New Zealand’s new government scraps world-leading smoking ban to fund tax cuts

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As any smoker will tell you, quitting tobacco isn’t easy – and it’s something New Zealand’s new government just isn’t prepared to do right now.

A year after passing a world-leading smoking ban designed to save thousands of lives and prevent new generations of young adults from smoking, New Zealand has announced a u-turn to help pay for tax cuts, infuriating public health officials and anti-tobacco groups.

Introduced last year, the anti-smoking law banned the sale of tobacco to anyone born or after January 1, 2009.

The legislation was due to be implemented by July 2024 and would have included harsh penalties for violations such as fines of up to NZ$150,000 ($96,000).

The country’s new Prime Minister Chris Luxon, whose conservative National Party entered a coalition alliance with the populist New Zealand First party and the libertarian ACT New Zealand party following elections in October, defended the controversial move, saying he disagreed with parts of the policy and argued that a ban would result in a black-market boom.

Luxon said smoking rates in the country had been on the decline and reiterated that he remained committed to reducing tobacco use.

New Zealand’s initial smoking ban was hailed by public health officials around the world.

Months after New Zealand’s announcement, Britain also unveiled plans to phase out smoking for new generations.

A spokesperson for British Prime Minister Rishi Sunak said that the British government remained committed to phasing out smoking, even after New Zealand’s reversal. “We are committed to that,” the spokesperson said. “This is an important long term decision and step to deliver a smoke free generations.”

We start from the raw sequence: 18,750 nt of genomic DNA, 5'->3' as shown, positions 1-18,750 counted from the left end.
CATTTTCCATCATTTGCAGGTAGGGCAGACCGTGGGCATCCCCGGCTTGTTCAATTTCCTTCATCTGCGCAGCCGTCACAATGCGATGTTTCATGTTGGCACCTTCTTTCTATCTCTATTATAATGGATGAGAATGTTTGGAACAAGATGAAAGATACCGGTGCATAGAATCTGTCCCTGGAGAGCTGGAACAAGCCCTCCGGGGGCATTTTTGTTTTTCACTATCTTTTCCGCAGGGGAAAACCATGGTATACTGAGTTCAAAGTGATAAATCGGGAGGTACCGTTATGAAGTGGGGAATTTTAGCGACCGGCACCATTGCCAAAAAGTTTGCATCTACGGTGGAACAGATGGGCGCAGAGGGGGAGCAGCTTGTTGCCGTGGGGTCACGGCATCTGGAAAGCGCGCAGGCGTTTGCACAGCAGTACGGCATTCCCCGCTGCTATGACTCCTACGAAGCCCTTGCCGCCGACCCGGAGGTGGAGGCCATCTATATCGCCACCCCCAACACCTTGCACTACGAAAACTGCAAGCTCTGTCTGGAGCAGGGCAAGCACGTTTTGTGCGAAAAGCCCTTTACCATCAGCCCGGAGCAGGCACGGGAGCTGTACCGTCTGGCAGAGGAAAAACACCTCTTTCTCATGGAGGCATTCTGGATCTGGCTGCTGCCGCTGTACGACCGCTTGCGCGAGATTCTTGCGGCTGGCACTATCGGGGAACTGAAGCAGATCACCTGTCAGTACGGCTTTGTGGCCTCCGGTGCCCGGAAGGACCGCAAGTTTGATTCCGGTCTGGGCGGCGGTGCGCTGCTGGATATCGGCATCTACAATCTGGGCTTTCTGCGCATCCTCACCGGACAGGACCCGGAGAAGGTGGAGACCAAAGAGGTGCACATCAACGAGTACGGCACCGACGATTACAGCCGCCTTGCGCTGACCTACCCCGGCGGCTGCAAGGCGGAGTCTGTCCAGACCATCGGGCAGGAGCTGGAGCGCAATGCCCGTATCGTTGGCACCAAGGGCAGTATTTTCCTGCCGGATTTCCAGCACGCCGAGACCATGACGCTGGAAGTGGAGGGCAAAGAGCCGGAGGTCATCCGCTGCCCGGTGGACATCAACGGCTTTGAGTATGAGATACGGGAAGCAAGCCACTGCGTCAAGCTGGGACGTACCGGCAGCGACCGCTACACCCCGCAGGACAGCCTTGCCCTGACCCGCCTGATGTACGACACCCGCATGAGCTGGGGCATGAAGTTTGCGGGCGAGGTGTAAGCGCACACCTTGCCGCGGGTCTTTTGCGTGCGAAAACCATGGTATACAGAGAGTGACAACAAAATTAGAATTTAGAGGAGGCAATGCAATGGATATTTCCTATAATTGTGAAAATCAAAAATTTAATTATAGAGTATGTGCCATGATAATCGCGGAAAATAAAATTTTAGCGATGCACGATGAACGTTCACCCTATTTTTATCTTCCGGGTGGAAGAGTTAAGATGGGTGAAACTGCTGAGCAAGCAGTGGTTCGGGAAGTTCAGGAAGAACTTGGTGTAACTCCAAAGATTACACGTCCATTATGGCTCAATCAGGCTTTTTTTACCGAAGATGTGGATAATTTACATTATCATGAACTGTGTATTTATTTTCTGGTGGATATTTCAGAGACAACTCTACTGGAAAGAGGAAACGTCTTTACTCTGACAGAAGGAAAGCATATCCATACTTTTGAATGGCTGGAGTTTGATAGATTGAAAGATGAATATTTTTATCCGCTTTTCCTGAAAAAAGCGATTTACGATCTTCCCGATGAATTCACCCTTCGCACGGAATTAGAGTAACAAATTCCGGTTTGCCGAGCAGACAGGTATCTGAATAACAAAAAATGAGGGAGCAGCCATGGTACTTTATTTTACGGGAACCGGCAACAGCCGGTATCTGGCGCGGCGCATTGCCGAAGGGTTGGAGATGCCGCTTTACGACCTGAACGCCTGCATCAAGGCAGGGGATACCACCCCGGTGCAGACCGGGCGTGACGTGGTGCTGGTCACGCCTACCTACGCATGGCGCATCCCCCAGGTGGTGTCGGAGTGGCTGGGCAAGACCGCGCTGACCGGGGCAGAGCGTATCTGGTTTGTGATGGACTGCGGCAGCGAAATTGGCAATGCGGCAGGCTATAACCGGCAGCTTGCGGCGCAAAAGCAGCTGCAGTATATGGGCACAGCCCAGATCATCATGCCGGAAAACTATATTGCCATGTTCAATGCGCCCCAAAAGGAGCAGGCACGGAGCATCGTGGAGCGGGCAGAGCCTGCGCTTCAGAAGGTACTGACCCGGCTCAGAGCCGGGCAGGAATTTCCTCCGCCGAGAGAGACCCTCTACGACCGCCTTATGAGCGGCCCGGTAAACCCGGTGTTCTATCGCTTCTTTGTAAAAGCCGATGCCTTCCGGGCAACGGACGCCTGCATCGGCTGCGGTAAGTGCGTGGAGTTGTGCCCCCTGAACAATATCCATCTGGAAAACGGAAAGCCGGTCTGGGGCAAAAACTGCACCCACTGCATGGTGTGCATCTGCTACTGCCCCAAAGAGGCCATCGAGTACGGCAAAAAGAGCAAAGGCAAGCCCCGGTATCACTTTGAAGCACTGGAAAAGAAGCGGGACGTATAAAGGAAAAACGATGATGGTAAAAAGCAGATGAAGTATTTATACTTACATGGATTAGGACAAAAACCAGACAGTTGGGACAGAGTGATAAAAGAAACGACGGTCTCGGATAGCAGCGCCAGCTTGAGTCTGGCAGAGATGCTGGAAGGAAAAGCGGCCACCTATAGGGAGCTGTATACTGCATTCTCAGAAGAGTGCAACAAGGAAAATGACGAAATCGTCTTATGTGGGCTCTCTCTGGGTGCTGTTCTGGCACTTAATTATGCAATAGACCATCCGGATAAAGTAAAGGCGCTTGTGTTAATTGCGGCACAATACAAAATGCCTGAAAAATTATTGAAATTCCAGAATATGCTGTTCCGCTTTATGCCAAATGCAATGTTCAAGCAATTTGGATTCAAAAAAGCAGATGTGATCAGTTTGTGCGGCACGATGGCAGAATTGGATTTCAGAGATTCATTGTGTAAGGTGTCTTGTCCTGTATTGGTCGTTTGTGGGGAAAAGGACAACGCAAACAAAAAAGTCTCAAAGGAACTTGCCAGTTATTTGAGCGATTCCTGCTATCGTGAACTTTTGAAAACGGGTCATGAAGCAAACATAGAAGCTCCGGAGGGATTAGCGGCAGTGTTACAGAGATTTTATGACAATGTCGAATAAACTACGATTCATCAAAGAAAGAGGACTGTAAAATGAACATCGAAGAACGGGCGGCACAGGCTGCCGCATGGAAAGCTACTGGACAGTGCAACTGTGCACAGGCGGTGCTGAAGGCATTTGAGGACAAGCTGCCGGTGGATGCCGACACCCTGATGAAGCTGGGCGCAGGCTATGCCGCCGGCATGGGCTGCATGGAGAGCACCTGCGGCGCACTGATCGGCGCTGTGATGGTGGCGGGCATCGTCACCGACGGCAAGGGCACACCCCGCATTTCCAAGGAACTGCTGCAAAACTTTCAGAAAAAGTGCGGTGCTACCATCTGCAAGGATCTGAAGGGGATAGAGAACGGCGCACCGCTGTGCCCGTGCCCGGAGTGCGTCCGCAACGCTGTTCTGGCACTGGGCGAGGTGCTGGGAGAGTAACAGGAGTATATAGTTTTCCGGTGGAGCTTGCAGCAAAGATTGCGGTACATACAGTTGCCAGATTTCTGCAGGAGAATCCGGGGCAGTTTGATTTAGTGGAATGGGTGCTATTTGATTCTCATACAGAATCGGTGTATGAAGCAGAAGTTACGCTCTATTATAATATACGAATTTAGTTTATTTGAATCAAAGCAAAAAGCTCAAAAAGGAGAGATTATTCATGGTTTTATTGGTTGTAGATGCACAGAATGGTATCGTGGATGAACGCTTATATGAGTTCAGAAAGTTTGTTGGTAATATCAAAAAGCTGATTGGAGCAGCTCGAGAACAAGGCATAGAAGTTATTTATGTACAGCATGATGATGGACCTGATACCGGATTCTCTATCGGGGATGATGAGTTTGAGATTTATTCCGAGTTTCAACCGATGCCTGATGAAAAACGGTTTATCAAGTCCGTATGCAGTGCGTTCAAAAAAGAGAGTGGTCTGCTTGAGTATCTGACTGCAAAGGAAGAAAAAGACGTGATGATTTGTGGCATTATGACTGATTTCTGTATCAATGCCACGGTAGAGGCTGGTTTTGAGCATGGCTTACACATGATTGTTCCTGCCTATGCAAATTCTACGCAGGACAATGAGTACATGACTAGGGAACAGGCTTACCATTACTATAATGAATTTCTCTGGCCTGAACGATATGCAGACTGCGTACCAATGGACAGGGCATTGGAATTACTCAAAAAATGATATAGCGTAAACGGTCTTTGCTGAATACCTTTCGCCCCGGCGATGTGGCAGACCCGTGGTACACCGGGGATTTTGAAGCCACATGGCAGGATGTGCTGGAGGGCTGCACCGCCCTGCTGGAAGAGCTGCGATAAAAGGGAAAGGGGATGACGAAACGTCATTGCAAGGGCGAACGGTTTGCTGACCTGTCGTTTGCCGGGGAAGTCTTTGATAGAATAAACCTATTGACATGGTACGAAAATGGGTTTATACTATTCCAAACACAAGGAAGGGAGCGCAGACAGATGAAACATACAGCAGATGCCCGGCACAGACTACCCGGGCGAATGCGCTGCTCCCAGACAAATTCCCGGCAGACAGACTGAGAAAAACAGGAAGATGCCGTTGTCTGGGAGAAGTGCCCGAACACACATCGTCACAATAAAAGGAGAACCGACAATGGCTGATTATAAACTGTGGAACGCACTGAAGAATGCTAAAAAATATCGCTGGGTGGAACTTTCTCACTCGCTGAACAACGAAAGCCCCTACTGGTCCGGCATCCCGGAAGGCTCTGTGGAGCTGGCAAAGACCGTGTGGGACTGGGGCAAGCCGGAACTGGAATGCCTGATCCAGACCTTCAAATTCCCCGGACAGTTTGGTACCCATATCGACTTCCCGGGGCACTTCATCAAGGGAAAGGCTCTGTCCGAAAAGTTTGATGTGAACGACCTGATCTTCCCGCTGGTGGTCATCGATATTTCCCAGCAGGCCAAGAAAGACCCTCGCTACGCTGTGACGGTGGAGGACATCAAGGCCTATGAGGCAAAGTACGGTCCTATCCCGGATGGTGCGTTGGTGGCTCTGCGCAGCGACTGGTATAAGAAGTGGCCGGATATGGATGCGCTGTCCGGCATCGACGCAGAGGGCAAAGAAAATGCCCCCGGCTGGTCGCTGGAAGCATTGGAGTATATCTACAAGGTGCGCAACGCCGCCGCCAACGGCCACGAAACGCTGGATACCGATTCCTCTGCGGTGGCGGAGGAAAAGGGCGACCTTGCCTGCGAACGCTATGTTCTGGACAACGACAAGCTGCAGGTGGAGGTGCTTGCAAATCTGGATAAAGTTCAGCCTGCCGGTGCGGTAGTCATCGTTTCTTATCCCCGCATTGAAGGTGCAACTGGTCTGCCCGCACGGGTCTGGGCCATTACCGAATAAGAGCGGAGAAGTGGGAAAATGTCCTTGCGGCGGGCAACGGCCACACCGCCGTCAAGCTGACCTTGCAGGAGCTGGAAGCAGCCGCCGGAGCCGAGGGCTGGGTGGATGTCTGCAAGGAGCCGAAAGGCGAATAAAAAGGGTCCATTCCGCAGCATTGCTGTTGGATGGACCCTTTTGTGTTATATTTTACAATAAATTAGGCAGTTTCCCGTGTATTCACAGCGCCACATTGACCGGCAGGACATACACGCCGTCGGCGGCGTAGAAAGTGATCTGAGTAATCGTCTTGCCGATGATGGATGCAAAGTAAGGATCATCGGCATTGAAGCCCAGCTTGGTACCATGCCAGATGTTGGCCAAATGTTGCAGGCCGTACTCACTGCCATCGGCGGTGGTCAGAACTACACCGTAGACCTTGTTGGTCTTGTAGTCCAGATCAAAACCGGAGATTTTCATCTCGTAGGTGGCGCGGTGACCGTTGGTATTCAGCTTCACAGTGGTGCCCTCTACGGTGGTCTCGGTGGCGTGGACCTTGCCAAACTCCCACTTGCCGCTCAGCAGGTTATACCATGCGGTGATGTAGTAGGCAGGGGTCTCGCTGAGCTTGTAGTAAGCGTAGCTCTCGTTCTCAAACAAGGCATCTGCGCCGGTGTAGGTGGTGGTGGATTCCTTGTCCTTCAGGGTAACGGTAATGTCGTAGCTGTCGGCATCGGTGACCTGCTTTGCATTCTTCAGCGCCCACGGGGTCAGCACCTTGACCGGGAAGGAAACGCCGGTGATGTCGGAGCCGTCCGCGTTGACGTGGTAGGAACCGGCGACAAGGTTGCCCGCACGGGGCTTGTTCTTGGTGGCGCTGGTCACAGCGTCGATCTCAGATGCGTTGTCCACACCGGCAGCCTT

New Zealand’s new finance minister Nicola Willis on Saturday said the measures would be axed before March 2024, with revenue generated from cigarette sales going towards tax cuts.

Smoking leads to more than eight million deaths globally each year, according to the World Health Organization – with one in four people across the world using tobacco.

Smoking rates in New Zealand, already among the world’s lowest, have been falling and were at their lowest since records began, experts noted, with an estimated 56,000 smokers quitting in 2022.

New Zealand’s policy reversal drew shock and condemnation from public health officials and anti-tobacco groups, who criticized the new government for prioritizing the economy and the tobacco industry ahead of human lives.

“What’s going on here is that we had a set of measures that would have substantially reduced smoking, was modelled to save 80,000 lives and they’ve (the new government) have reversed it – and they’re doing it just to fund tax cuts,” Verrall said.

The anti-smoking group Health Coalition Aotearoa (HCA) expressed disappointment at the new coalition’s plans to repeal the smoking ban.

“This is a major loss for public health, and a huge win for the tobacco industry whose profits will be boosted at the expense of Kiwi lives,” the group said in a statement, adding that there was still massive support from New Zealanders for the world-leading smoke-free amendments.

“Turning the tide on harmful products that are entrenched in society cannot be done by individuals or even communities,” HCA said. “It takes good – and brave – population level policies.”

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